For all its various definitions, “hustling” appears to have no truly positive meaning. In the sense of “hurrying” it’s at best neutral to my way of thinking. Hurrying isn’t automatically either good or bad–that would depend entirely on what it is one is hurrying toward or away from.
When paired with “bustle” it’s again neither positive nor negative. It’s only within the context of a sentence or paragraph that we gain insight as to the emotional weight of that particular phrase. The country boy forced to visit the big city for the first time in order to receive life-saving medical treatment might be overwhelmed by the hustle and bustle. The ambitious young actress might sup on it as if it were food.
Mostly, though, “hustling” is a word which conveys various senses of brusqueness, coercion, pressure and even chicanery. It’s so often about personal gain without allowing for thought of the consequences on others.
Essentially, “hustling” is what seems to have elevated many folks to their exalted positions today. People who display no discernible skills somehow garner attention. So-called news websites cater to this by producing click-bait “stories”, almost all of which refer to breasts in either a subtle or conspicuous way. Usually conspicuously.
The thing is, we’re all feeding that monster. Okay, not all of us, but enough to make it worthwhile for those websites to keep pumping out the utter non-events, with headlines worded to somehow draws folks into following links. Stop clicking the links, people!
The publishing industry certainly hasn’t escaped similar treatment. Plenty of non-authors have jumped into self-publishing without actually having a product to sell. Assemble the minimum words, throw a cover on it, toss it out onto websites. I’m not being cynical here, either. There are literally people—let’s call them awfurz—who are publishing word assemblies in English which not only make no sense, it’s essentially unreadable. Yet some of those awfurz are doing fairly well financially because… well, I admit, I don’t know the answer to that.
The hustling side of things is a two-way street these days also, with the advent of several new options. The policy some distributors have to allow customers to return books they’ve finished, but without giving them any hoops to jump through, is a tad disheartening from the author side of things. Personally I’ve never returned a book, but while I hate seeing returns in my sales figures, I try to take them in my stride. Perhaps people genuinely disliked the product, and I’d rather they not resent the author for having to keep something they hated.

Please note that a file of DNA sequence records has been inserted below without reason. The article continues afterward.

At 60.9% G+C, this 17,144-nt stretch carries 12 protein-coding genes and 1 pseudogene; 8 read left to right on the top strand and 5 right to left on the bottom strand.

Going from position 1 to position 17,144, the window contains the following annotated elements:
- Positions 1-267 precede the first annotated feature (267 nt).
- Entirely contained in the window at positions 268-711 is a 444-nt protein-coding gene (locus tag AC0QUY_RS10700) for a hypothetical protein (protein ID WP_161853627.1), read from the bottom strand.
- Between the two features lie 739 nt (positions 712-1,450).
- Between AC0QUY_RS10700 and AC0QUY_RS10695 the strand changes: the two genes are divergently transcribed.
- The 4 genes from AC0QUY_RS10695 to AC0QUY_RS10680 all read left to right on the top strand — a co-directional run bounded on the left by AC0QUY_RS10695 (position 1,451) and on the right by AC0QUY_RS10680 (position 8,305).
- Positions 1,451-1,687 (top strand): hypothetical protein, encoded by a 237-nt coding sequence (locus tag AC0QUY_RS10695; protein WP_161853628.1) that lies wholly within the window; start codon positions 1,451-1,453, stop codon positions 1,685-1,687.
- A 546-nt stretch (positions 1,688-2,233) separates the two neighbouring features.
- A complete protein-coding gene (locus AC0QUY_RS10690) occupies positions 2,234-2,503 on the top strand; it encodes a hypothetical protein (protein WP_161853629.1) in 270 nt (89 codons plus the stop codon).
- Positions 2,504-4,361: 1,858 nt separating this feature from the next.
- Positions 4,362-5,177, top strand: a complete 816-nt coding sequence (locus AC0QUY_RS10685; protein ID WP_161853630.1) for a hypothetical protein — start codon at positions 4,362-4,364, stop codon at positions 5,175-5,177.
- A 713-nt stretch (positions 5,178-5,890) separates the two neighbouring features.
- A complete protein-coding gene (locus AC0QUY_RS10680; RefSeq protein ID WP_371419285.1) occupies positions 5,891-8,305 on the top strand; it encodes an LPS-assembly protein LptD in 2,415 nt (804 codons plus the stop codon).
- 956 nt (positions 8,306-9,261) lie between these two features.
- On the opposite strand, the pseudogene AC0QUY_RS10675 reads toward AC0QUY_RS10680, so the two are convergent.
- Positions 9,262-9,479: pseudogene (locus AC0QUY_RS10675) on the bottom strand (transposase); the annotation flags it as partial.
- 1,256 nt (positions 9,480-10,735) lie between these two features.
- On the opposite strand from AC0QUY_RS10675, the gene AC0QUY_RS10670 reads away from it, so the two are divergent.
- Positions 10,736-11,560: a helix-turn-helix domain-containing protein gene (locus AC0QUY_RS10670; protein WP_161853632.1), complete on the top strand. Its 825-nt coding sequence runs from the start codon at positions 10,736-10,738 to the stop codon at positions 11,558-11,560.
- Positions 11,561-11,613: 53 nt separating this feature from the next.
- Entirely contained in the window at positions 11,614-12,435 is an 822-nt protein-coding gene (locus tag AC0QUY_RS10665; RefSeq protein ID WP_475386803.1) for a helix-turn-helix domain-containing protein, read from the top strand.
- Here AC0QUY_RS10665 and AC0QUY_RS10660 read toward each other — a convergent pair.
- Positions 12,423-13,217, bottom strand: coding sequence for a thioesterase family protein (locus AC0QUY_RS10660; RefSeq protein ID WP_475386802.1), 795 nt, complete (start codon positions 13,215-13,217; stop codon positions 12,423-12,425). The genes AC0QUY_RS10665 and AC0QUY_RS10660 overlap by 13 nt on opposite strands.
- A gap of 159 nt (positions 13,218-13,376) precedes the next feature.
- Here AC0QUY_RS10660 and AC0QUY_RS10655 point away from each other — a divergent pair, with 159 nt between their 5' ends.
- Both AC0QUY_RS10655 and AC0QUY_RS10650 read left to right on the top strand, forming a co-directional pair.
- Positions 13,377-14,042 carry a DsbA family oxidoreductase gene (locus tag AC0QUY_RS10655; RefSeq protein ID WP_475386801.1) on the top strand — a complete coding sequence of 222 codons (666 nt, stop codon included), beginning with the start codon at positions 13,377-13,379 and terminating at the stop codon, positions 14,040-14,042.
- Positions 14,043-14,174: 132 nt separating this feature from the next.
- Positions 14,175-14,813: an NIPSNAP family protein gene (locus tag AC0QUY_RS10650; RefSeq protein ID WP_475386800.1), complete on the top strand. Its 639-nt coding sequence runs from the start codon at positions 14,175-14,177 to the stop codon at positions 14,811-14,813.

Of course, there are folks out there who abuse that option. Hustling for free books by simply exercising the options presented to them.
I was informed a couple of years back about a particular book-related website where folks would give books 1-star ratings without reviewing them. Again, this is rather disheartening for an author. Often times we can accept a 1-star review (hell, it’s not like we have a choice!) if only it offers some insight as to what the reader hated. With no review to read, you kind of want to sit and rock in the corner with your thumb in your mouth. Or maybe that’s just me.
It turns out, however, that many folks were using this as a method to mark the books they’d like to read. 1-star ratings as a search tool, essentially. Of course, they could have considered something wildly radical like making a document in Word and typing the titles in, but wouldn’t that mean more work? And wouldn’t that fly in the face of the hustling philosophy? Personal gain. No allowance for consequences on others.
And don’t get me started on trolls.
So why do we do it? Not just authors, but why does anyone continue in a creative field, or a manufacturing field, or any other field? Why, when there are barriers at every turn?
Because there’s one other definition of “hustling”. To strive. To endeavour. To pull out all the stops. Not writing our stories—not trying, not pushing, not hustling—would be awful.
I won’t speak for others, but I feel my view would be shared by many; the thrill I get when I stack words together in just the right way is amazing. It can be akin to finishing a 30,000 piece jigsaw puzzle.
For authors, finishing a novel pushes the same buttons as finishing a marathon does for runners. And I guess that’s a form of hustling too. We write for our own pleasure, without allowing for the consequences on others. If we did that—wrote purely what the market told us we should—then we would never write what’s in our hearts.
And then, we might as well join the ranks of the awfurz.